To their credit, both Curry and Durant were in good shooting form through the first half but as the periods ground on they started to slow. Draymond Green was Draymond-y, scoring 12 points while grabbing a game-high 15 rebounds with four assists. Statistically, it’s hard to understand how the Warriors lost. Golden State shot better from the field, from the arc, and from the charity stripe. But their scoring was concentrated and their offense predictable at just the wrong moments.

Houston’s attack was nothing to shake a stick at, either. James Harden‘s scored just 19 points on 5-of-21 shooting, and as a unit the Rockets doled out 12 assists. Incessant switching and a tendency to hound the ball on defense allowed Houston to force a whopping 18 turnovers from Golden State. It was the most important statistic of the game for the Rockets, who scored 18 points on those turnovers despite being outpaced in 3-point shooting, points in the paint, and in fastbreak buckets.

Then, the fourth quarter happened. Everything changed, and as we are wont to do, the game felt much cleaner. Both teams had their energy up, they traded baskets, and the lead went back-and-forth.

Enter Chris Paul.

Houston’s point guard was the savior, scoring 20 points on a piddly 6-of-19 shooting performance. But Paul’s box score did not tell the tale of his impact on the game. Several times with the shot clock winding down, Paul came up with big beyond-the-arc buckets, at one point hitting one over Curry, giving him back a shoulder shimmy much the way the Warriors point guard did in Game 4.

Paul’s leadership pushed Houston forward, but his commitment during Game 5 might get overlooked after the Rockets point guard was forced to check out of the game after a play with 51 seconds remaining. On a floater in the lane, Paul appeared to hurt his right hamstring. Unable to play, Paul had to watch the final minute from the Houston bench, and his availability for Game 6 is currently up in the air.

It was ugly and it was gritty, but the Rockets beat Golden State on Thursday night, 98-94, to take Game 5 and a 3-2 series win as the Western Conference Finals heads back to Oakland.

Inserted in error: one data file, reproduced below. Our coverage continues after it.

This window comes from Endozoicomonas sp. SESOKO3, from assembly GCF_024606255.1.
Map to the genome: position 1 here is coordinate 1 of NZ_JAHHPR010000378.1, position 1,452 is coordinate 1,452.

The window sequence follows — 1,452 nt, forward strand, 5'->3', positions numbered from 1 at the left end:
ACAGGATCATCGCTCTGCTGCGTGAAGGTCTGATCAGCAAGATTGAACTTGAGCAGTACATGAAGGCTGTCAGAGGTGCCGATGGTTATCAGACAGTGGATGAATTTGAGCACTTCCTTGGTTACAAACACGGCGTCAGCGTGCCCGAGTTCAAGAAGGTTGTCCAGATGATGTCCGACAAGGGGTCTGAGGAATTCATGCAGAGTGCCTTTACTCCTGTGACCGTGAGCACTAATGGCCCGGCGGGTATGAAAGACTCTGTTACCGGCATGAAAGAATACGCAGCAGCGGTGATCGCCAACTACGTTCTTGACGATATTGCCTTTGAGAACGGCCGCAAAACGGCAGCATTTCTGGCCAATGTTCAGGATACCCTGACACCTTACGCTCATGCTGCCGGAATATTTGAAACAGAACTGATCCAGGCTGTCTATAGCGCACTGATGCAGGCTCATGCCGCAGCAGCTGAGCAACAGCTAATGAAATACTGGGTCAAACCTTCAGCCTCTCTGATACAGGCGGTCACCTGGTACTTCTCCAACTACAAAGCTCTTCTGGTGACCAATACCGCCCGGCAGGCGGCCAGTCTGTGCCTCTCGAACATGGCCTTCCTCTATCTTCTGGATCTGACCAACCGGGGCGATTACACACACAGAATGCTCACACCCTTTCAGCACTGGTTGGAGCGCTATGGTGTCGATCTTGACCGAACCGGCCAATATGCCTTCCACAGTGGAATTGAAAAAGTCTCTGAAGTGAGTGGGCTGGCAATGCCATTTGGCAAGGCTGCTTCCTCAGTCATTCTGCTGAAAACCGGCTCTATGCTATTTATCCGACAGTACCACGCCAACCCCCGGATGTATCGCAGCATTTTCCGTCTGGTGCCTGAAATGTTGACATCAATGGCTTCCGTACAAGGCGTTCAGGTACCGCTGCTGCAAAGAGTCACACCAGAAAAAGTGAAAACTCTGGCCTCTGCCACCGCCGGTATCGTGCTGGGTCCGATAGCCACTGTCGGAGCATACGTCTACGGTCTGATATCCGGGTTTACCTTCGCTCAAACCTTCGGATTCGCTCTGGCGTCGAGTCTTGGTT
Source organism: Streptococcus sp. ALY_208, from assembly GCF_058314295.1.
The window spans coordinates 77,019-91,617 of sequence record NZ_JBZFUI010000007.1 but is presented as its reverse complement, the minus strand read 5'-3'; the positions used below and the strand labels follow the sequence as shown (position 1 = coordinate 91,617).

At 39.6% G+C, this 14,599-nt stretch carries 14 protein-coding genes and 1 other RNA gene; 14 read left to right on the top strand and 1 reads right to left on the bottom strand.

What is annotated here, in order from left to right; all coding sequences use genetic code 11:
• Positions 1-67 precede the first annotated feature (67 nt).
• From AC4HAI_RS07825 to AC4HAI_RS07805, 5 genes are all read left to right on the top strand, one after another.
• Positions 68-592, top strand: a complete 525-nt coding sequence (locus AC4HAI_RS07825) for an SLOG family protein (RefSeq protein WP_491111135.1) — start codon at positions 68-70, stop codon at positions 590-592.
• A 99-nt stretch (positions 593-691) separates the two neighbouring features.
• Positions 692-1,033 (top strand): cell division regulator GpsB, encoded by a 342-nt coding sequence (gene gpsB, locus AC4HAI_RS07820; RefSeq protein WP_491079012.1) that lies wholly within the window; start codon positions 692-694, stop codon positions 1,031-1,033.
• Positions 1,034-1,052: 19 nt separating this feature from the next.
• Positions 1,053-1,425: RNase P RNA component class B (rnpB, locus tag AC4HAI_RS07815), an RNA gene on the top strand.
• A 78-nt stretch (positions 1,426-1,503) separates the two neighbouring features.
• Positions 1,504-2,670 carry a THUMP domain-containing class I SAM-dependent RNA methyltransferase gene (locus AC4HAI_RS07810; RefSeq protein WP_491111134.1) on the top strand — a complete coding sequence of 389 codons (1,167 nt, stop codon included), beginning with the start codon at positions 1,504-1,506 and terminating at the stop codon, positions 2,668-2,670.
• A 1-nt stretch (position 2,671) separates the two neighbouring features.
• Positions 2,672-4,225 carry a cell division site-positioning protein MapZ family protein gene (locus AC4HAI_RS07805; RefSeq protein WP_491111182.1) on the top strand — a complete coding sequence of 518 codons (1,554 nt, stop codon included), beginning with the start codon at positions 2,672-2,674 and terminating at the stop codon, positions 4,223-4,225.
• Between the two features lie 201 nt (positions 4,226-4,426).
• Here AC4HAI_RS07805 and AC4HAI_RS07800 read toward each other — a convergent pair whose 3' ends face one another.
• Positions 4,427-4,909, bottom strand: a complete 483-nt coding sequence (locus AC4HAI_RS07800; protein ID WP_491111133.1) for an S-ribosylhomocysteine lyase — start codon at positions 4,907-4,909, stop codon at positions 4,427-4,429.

Now, we look toward Game 6 in California on Saturday, May 26 at 6:00 PM PST.

Eric Gordon buckets, Draymond Green turnover seals game for Rockets

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For the second game in a row, the Houston Rockets were clutch in the fourth quarter and the defending champion Warriors clanked and fumbled their way to a loss.

Houston won Game 3 98-94 because down the stretch Eric Gordon made plays (and free throws) and Draymond Green fumbled away the Warriors chance.

It started with the Rockets up one with less than two minutes to go, when Eric Gordon — who led the Rockets with 24 points — drained a three that gave Houston some breathing room.

Six seconds later, Draymond Green answered with a three to keep it a one-point game.

With 10 seconds left in the game, a Trevor Ariza free throw made it a two-point game, giving the Warriors a chance to come down and tie or win. Then Green did this.

Gordon was fouled, hit two free throws, and it was ballgame.

The Rockets are now up 3-2 in the series and are one win away from the Finals.

Draymond Green thought Warriors might trade him after fight with Steve Kerr

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Draymond Green is the backbone of the Golden State Warriors, not just because he was the 2016-17 NBA Defensive Player of the Year. Green sort of does it all, including passing, scoring, rebounding, and myriad other scrap work that doesn’t show up on regular box scores.

But there was some doubt in Green’s mind in 2016 that he would stay with the team. Green was involved in an argument during a game against the Oklahoma City Thunder, and after things settled down the Warriors big man was concerned the team might trade him.

The thought of doing so is sort of ridiculous, but apparently that was something that flashed into Green’s mind given the tenseness of the situation between he and Kerr.

Via Bleacher Report:

But Green’s mood was still foul, and he left the arena that day believing his days as a Warrior were numbered. He feared the relationship had been fractured, that the Warriors would choose Kerr over him. That he’d be traded.

“One hundred percent,” Green tells B/R. “Especially with the success that he was having as a coach. Like, you just don’t get rid of that.”

The thing that makes Golden State great isn’t just the players, or the system, or Kerr. It’s the human resources management aspect of their organization that allows them to compete on the court in the way they do.

It’s not crazy to think that a player could be shipped out of town thanks to a disagreement with a coach, although the leverage players have these days likely has put a stop to that realistically happening. But that Kerr, Green, and management were able to get things back under control that season was to the benefit of everyone involved.